Iranian protesters seek to hijack official government rally

By staff writers
February 11, 2010

While thousands are taking to the streets in Iran today to mark the 31st anniversary of the revolution, the Iranian opposition movement is planning to hijack official celebrations despite threats of a widespread crackdown.

Human rights activists, political groups and the 'Green Movement', which called for its supporters to take part in the 11 February events, have already faced restrictions on phone and internet networks.

Police and pro-government militia are also reported to be preventing many who may be opponents of the current regime from joining the rally in Tehran. There is heavy security to prevent opposition protests.

The son of Mehdi Karroubi, one of the defeated reformist candidates in the disputed 2009 presidential poll, has told the news network Al Jazeera that this father's car was attacked by security forces on his way to the rally.

The opposition Jaras website reports that Karroubi was not seriously hurt when the windows of his car were smashed. Mohammed Khatami, a former president, has also been attacked, some sources inside and outside the country say.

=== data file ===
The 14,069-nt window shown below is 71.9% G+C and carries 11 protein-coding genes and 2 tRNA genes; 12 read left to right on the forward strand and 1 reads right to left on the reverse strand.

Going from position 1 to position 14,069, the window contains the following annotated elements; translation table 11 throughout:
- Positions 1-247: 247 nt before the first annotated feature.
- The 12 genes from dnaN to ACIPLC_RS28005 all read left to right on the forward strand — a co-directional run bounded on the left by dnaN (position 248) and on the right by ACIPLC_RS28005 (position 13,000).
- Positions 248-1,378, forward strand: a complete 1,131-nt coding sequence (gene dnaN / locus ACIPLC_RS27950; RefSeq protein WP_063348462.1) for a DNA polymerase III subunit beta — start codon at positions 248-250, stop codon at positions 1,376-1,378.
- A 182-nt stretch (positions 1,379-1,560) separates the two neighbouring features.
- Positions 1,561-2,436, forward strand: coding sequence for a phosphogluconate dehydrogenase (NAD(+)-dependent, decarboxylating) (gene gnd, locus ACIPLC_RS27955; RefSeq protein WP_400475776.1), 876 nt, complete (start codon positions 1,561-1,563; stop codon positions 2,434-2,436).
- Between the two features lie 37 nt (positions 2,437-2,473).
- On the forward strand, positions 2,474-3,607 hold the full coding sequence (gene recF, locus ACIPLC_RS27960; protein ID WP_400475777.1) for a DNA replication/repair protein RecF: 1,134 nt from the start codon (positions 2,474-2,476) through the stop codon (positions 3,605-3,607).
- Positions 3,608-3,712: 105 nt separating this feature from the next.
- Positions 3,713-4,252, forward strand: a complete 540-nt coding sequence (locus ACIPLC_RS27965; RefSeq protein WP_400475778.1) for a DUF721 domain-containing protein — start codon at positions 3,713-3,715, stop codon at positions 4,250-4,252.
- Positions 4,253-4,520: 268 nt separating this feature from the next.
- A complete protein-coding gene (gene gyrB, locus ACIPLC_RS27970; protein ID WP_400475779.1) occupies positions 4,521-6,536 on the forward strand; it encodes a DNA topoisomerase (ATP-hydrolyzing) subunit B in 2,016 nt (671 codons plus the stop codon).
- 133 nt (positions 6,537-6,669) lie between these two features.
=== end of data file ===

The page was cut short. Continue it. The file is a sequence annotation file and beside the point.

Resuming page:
Alireza Ronaghi, Al Jazeera's correspondent in Tehran, said: "The government really doesn't want any violence today, but it is not going to tolerate any kind of demonstrations with symbols of the opposition. We have heard from elsewhere in the city that opposition demonstrators who were trying to join the rally had been stopped on their way by security forces."

Ayatollah Khomeini's grand-daughter, Zahra Eshraghi and her husband, Mohammad Reza Khatami, have been arrested on the 31st anniversary of the revolution, sources told Al Jazeera.

The security forces are preventing the people from reaching Enghelab and 7 Tir Squares and clashes have been reported around Baharestan Square, according to a new live blog in English and Farsi from

The Guardian newspaper is running a live blog on developments in Tehran and elsewhere in Iran:

The Iranian Revolution took place in 1979. The Western-backed Shah Mohammad Reza Pahlavi was overthrown and Ayatollah Khomeini returned to the Persian nation to become the leader of a new Islamic Republic.

In mid-January that year, after months of demonstrations, the Shah went into exile. Two weeks later, the Ayatollah returned to Tehran from France. In October 1979 the Shah was admitted into the USA for cancer treatment. At that time many in Iran were calling for the Shah’s return and for him to stand trial for his crimes, with anger being directed at the United States.

Then on 4 November Muslim students stormed the US embassy in Tehran and took 52 American diplomats hostage. The hostage crisis lasted for over a year and was ended only after the defeat of US President Carter and the victory of Ronald Reagan in 1980 - with the new Iranian regime using it as a tool to humiliate their US opponents.

The Islamic regime is Tehran has been accused of the widespread violation of human rights, the violent suppression of opposition, and the denial of democracy. A fresh opposition movement has been growing in Iran over the past year.

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